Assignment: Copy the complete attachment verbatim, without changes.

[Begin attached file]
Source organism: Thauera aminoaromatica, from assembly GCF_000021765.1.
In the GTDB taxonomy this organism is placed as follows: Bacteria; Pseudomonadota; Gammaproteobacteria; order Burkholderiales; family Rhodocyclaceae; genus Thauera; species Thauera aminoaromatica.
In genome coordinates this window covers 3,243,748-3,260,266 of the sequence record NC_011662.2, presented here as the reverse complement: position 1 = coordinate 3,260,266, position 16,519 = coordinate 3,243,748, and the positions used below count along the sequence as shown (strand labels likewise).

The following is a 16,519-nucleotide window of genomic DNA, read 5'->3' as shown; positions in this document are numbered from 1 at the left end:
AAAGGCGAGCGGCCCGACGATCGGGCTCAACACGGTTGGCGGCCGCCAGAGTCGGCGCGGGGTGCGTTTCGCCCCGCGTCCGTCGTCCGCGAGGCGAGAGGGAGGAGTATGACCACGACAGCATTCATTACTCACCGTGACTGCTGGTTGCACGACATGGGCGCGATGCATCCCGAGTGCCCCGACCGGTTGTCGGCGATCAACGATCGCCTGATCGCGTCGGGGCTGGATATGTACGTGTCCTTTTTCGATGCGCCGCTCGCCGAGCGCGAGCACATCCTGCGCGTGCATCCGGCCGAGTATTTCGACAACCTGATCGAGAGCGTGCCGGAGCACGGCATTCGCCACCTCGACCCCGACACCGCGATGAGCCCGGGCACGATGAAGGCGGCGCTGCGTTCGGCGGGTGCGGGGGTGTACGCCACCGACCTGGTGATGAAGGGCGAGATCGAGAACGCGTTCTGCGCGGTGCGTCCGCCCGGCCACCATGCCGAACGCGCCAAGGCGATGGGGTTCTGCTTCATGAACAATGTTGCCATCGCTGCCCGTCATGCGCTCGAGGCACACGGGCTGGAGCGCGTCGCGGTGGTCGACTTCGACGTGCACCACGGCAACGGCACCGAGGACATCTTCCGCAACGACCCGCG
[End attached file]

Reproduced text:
Source organism: Thauera aminoaromatica, from assembly GCF_000021765.1.
In the GTDB taxonomy this organism is placed as follows: Bacteria; Pseudomonadota; Gammaproteobacteria; order Burkholderiales; family Rhodocyclaceae; genus Thauera; species Thauera aminoaromatica.
In genome coordinates this window covers 3,243,748-3,260,266 of the sequence record NC_011662.2, presented here as the reverse complement: position 1 = coordinate 3,260,266, position 16,519 = coordinate 3,243,748, and the positions used below count along the sequence as shown (strand labels likewise).

The following is a 16,519-nucleotide window of genomic DNA, read 5'->3' as shown; positions in this document are numbered from 1 at the left end:
AAAGGCGAGCGGCCCGACGATCGGGCTCAACACGGTTGGCGGCCGCCAGAGTCGGCGCGGGGTGCGTTTCGCCCCGCGTCCGTCGTCCGCGAGGCGAGAGGGAGGAGTATGACCACGACAGCATTCATTACTCACCGTGACTGCTGGTTGCACGACATGGGCGCGATGCATCCCGAGTGCCCCGACCGGTTGTCGGCGATCAACGATCGCCTGATCGCGTCGGGGCTGGATATGTACGTGTCCTTTTTCGATGCGCCGCTCGCCGAGCGCGAGCACATCCTGCGCGTGCATCCGGCCGAGTATTTCGACAACCTGATCGAGAGCGTGCCGGAGCACGGCATTCGCCACCTCGACCCCGACACCGCGATGAGCCCGGGCACGATGAAGGCGGCGCTGCGTTCGGCGGGTGCGGGGGTGTACGCCACCGACCTGGTGATGAAGGGCGAGATCGAGAACGCGTTCTGCGCGGTGCGTCCGCCCGGCCACCATGCCGAACGCGCCAAGGCGATGGGGTTCTGCTTCATGAACAATGTTGCCATCGCTGCCCGTCATGCGCTCGAGGCACACGGGCTGGAGCGCGTCGCGGTGGTCGACTTCGACGTGCACCACGGCAACGGCACCGAGGACATCTTCCGCAACGACCCGCG